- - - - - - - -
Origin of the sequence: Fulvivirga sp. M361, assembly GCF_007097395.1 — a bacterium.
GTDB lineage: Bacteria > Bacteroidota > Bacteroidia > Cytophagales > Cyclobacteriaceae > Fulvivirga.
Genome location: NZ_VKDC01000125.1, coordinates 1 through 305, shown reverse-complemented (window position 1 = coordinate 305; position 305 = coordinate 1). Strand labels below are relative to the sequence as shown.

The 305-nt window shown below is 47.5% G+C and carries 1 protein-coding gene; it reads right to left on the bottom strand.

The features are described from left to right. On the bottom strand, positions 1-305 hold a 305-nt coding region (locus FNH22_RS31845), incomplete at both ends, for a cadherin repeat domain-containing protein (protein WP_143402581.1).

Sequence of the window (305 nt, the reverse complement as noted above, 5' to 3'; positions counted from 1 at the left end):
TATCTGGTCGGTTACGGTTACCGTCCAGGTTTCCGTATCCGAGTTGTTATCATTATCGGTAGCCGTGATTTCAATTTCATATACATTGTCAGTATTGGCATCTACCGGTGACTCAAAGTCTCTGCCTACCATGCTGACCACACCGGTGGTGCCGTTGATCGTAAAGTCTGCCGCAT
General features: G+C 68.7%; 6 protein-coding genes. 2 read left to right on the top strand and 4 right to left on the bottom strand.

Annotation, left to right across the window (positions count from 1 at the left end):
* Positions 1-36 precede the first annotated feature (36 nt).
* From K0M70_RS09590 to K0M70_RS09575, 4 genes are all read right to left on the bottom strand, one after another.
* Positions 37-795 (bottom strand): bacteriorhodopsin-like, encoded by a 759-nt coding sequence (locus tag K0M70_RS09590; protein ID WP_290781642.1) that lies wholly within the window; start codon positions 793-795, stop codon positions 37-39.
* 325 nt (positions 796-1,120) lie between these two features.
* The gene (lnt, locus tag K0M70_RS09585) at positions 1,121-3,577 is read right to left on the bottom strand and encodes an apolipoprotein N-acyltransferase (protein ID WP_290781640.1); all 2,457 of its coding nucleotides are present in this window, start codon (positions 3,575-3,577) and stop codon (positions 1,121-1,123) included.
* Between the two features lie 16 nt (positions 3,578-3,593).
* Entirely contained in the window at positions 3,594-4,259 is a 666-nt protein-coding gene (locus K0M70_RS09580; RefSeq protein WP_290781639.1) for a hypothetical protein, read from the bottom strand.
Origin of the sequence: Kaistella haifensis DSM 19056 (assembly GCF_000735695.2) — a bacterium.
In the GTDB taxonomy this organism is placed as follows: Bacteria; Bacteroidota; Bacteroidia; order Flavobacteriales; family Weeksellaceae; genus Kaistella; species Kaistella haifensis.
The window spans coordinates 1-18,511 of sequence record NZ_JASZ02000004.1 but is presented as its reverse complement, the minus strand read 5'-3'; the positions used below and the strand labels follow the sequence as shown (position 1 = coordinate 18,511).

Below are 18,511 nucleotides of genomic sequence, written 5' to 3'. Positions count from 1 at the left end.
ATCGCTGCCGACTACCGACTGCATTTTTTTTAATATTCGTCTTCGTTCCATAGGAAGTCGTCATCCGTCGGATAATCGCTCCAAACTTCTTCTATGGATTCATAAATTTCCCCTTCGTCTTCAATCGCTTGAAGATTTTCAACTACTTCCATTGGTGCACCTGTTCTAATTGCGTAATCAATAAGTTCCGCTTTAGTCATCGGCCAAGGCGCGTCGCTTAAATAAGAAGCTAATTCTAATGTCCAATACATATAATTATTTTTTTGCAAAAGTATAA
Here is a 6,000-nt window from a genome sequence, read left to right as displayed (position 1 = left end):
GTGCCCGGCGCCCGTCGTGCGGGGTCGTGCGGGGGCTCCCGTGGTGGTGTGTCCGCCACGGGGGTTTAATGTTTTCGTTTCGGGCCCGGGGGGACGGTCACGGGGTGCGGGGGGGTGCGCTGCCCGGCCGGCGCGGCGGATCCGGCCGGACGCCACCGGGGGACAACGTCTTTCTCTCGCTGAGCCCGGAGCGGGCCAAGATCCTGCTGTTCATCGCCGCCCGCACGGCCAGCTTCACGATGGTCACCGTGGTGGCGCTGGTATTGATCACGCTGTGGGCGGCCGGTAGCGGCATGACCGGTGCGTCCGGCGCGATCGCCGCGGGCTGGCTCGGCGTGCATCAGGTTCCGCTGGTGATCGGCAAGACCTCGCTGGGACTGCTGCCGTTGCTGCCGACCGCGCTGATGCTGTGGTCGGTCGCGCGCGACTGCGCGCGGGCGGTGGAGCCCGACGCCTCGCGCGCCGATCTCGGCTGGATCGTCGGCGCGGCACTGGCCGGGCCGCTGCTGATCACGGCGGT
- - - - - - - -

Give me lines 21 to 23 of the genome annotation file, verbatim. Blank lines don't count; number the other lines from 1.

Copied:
ATCGCTGCCGACTACCGACTGCATTTTTTTTAATATTCGTCTTCGTTCCATAGGAAGTCGTCATCCGTCGGATAATCGCTCCAAACTTCTTCTATGGATTCATAAATTTCCCCTTCGTCTTCAATCGCTTGAAGATTTTCAACTACTTCCATTGGTGCACCTGTTCTAATTGCGTAATCAATAAGTTCCGCTTTAGTCATCGGCCAAGGCGCGTCGCTTAAATAAGAAGCTAATTCTAATGTCCAATACATATAATTATTTTTTTGCAAAAGTATAA
Here is a 6,000-nt window from a genome sequence, read left to right as displayed (position 1 = left end):
GTGCCCGGCGCCCGTCGTGCGGGGTCGTGCGGGGGCTCCCGTGGTGGTGTGTCCGCCACGGGGGTTTAATGTTTTCGTTTCGGGCCCGGGGGGACGGTCACGGGGTGCGGGGGGGTGCGCTGCCCGGCCGGCGCGGCGGATCCGGCCGGACGCCACCGGGGGACAACGTCTTTCTCTCGCTGAGCCCGGAGCGGGCCAAGATCCTGCTGTTCATCGCCGCCCGCACGGCCAGCTTCACGATGGTCACCGTGGTGGCGCTGGTATTGATCACGCTGTGGGCGGCCGGTAGCGGCATGACCGGTGCGTCCGGCGCGATCGCCGCGGGCTGGCTCGGCGTGCATCAGGTTCCGCTGGTGATCGGCAAGACCTCGCTGGGACTGCTGCCGTTGCTGCCGACCGCGCTGATGCTGTGGTCGGTCGCGCGCGACTGCGCGCGGGCGGTGGAGCCCGACGCCTCGCGCGCCGATCTCGGCTGGATCGTCGGCGCGGCACTGGCCGGGCCGCTGCTGATCACGGCGGT